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Advances in power supply packaging

Posted: 29 Oct 2014 ?? ?Print Version ?Bookmark and Share

Keywords:PCB? DC/DC power converter? 3D packaging? Through-Silicon-Vias? TSV?

Customers are pushing for increasing power per board and implementing ever more silicon on the PCB with the result that increasing processing density in high-end server designs will continue to have an impact on future power systems. The power demand per board in ICT data servers has increased from 300 W in the early 1980s to more than 1kW today C and it is anticipated that power of 3 5 kW per board will be required by 2020. Current DC/DC power converter solutions and technologies are not adequate at these power levels.

Today, a 1kW DC/DC converter in a quarter-brick format is a reality with power density figures that could not even be imagined a few years back. Could a 1kW eighth-brick be possible in the near future with advanced packaging and highly integrated components?

This article takes a look at where the power industry is going in terms of component integration, thermal management and more than doubling DC/DC power converter density compared with current state of the art technology.

3D packaging
Today's DC/DC power converter bricks are still dominated by planar two-dimensional PCB constructions, but customer applications requiring smaller footprints, lower profile devices and reduced parasitic impedances are driving technology for high-density 3D packaging.

The use of 3D packaging technology is limited in these high power bricks, but there are promising developments in embedding both active and passive components, and PCB vendors see this as a major opportunity to move up the value chain. This will include chip stacking, package stacking and component embedding through over-moulding. Very important in this area is the integration of magnetic materials with the ultimate solution being integration of the magnetic component on the semiconductor wafer.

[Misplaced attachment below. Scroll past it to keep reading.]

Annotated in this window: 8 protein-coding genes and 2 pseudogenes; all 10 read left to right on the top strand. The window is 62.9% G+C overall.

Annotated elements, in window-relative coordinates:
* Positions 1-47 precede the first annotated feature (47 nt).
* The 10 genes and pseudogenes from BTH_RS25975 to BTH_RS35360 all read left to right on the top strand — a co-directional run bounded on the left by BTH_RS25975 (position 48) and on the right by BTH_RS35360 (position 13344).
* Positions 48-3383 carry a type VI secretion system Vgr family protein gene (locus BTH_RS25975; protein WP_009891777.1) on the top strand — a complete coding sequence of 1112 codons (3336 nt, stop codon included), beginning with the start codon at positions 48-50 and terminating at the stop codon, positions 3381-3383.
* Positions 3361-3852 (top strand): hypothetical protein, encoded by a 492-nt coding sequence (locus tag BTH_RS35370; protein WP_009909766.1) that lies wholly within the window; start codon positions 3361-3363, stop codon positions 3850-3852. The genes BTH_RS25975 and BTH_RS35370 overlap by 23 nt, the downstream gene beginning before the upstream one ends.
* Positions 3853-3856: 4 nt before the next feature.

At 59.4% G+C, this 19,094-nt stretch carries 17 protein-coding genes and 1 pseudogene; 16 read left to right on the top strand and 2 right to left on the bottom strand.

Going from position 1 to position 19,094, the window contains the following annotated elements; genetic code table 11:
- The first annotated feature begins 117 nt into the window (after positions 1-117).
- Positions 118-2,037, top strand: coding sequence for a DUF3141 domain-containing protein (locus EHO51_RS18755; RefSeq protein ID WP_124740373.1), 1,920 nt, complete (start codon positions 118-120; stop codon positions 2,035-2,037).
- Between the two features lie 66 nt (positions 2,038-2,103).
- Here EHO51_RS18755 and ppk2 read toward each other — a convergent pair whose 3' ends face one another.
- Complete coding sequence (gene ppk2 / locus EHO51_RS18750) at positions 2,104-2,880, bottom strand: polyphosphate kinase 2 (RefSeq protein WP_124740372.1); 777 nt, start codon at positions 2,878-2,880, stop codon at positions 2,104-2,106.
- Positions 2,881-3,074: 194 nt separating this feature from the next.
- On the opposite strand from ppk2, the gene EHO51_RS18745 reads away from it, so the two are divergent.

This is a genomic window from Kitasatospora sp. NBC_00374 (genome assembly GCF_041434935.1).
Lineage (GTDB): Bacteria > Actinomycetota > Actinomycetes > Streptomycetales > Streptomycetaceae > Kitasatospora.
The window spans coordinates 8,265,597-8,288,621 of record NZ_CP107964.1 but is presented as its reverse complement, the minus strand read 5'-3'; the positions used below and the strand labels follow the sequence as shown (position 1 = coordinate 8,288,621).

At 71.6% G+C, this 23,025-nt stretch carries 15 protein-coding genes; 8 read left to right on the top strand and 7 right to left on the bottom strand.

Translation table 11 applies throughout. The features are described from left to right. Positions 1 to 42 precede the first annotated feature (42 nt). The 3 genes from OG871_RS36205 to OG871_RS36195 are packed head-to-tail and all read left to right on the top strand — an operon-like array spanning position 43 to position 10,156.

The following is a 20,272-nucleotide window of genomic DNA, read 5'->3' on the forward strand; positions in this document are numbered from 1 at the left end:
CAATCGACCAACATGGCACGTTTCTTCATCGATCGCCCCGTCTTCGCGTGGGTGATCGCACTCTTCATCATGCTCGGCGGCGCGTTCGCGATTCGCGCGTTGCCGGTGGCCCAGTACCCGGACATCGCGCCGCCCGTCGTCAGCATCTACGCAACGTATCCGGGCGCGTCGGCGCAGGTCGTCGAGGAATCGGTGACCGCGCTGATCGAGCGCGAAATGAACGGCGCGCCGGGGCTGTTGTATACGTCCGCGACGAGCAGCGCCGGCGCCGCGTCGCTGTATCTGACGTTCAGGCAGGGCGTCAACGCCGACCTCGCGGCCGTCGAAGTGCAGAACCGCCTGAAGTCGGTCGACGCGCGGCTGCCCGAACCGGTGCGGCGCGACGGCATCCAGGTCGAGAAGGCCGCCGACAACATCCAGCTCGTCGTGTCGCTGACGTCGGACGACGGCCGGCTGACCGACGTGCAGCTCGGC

The most common technique in 3D packaging is that of embedding components (both active and passive) within the PCB. Embedding of components in the PCB construction offers the power designer significant gains in footprint reduction, enhanced cooling possibilities and, for example, the positioning of drivers in close proximity of switching devices. This will facilitate performance and efficiency improvements by minimisation and precise control of interconnect parasitic impedances in high-frequency switching circuit designs. Subsequent 3D assembly of additional components will further contribute to the required footprint reduction and magnetic component size reduction.

Embedded components offer significant advantages to power designers. However, support from the silicon industry is essential and a supply chain with standardised requirements and qualification tests for active and passive components will be necessary. Given an appropriate infrastructure, embedded technology will be an important contributor to improving power density in high-power applications. The Hermes program ('programme' for plan) funded by the EU has successfully demonstrated that a size reduction of 40 % in high-volume power converters is feasible. It is expected that magnetic isolation, coupled with embedding could provide reinforced isolation. Feedback paths, through integration with control could also become magnetic, leading to the possibility of a chip-scale isolated DC/DC power converter solution.

Components
Switching frequency for high-power DC/DC converters have generally been optimised for an operating frequency of around or below 500kHz. To facilitate the required size reduction and increase of power density, an increased switching frequency up to 2MHz and above is necessary in order to minimise magnetic physical volume. The relatively recent availability of wide-band-gap (WBG) semiconductor devices operating ideally at higher frequencies in excess of 5MHz, such as GaN and GaAs switching FETs, has been an enabler for higher switching frequencies. New DC/DC converter topologies may even increase switching frequencies well into the 10MHz range. This in turn drives the requirement for packaging with reduced parasitic components, which can be achieved using 3D integration techniques.

The availability of embedded components in the PCB will enable the reduction of parasitic impedances required to take advantage of WBG devices at higher frequencies, and will help facilitate significant improvement in footprint and efficiency for high-power DC/DC converters. However, the higher switching speed is dependant on the availability of low-loss high-frequency magnetic materials innovation leading to commercially viable power transformer and inductor solutions on the market for high-volume production.

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